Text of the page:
More Campers Expected at Georgia’s Lake Lanier
The reservation phone line already is jumping, said Brian Johnson, the U.S. Army Corps of Engineers’ campground program manager.
Early numbers show “we’ll have more people in the campgrounds,” he said. “This will be a busy year.”
Old Federal and Bald Ridge are scheduled to open March 26;. Duckett Mill, Bolding Mill and Sawnee campgrounds open April 11; and Van Pugh South, a former day-use park converted to a campground, could have a later start.
“We’ve got some things we need to get done there,” Johnson said. “Right now, we’re not taking reservations online because it may open a little later.”
For those eager to try out the new campground, check updates at www.recreation.gov, Johnson said.
Last fall, the corps closed Van Pugh South and Middle parks for revamping.
Work at the south park involved building a gatehouse near the park entrance, which will feature full-time attendants.
In addition, crews paved, changed signs, trimmed trees back along the roads and completed other tasks to accommodate overnight campers.
Van Pugh Middle, which is next to the south park, has been reworked to feature 28 parking spaces.
Paving has been done at the boat ramp at Van Pugh North Park, which also features picnic areas, restrooms and beaches.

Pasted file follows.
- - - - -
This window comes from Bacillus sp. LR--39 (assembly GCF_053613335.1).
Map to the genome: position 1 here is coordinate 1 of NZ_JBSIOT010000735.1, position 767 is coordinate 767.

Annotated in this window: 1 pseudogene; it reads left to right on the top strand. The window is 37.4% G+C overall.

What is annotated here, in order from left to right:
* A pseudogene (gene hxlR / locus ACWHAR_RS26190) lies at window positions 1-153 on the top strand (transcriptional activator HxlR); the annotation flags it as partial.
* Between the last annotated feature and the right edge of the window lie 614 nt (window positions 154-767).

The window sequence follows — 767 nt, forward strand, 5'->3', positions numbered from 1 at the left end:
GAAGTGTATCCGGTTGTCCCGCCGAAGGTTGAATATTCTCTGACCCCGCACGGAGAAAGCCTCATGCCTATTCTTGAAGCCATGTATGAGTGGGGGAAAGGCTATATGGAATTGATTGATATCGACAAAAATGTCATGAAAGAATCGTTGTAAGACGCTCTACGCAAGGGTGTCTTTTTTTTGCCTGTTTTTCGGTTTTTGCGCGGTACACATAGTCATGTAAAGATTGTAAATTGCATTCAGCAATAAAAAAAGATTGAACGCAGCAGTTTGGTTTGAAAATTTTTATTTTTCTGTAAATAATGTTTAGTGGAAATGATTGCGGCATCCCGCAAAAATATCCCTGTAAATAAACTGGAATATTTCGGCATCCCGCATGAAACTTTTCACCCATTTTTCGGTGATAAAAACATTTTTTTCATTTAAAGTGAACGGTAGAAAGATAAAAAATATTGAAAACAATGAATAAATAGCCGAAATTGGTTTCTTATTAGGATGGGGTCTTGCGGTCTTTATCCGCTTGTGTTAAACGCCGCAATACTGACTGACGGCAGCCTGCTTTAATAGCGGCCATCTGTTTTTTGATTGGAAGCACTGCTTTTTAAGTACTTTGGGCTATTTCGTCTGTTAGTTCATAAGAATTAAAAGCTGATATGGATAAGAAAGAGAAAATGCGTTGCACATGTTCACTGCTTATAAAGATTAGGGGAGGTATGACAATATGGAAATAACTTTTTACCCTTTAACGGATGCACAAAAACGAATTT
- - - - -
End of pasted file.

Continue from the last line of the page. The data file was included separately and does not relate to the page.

“There is demand for camping (in the area), and Shoal Creek used to be a very popular area,” Chief Park Ranger Chris Arthur said at the time of the work on the south park. The corps used to operate campgrounds at nearby Chestnut Ridge and Shoal Creek parks, which are now part of Lake Lanier Islands.
The corps has used some federal stimulus money for paving work at Van Pugh North, Old Federal day-use park and Sardis Creek park’s boat ramp parking lot.
Nearly 500 campsites total will be available at the campgrounds, including 44 reopened ones at Bolding Mill.
Bolding Mill now has 97 sites, with improvements also made to a bathhouse and pier.
Before last season, federal budget cuts had shut down the campground for three years.
“Last year, you couldn’t see any of these (camp)sites,” Johnson said of the newly opened area, while walking through the park Monday afternoon.
“All this was grown up. They did a lot of trimming to the trees in here.”
Most of the campsites face the lake and all have a picnic table, fire ring, grill and lantern pole. All the campgrounds have beach areas, boat ramps and restrooms, and most also have showers, playgrounds and entry stations.
Schedules vary for the day-use parks, although many are open year-round. The beaches will, for the most part, open in April.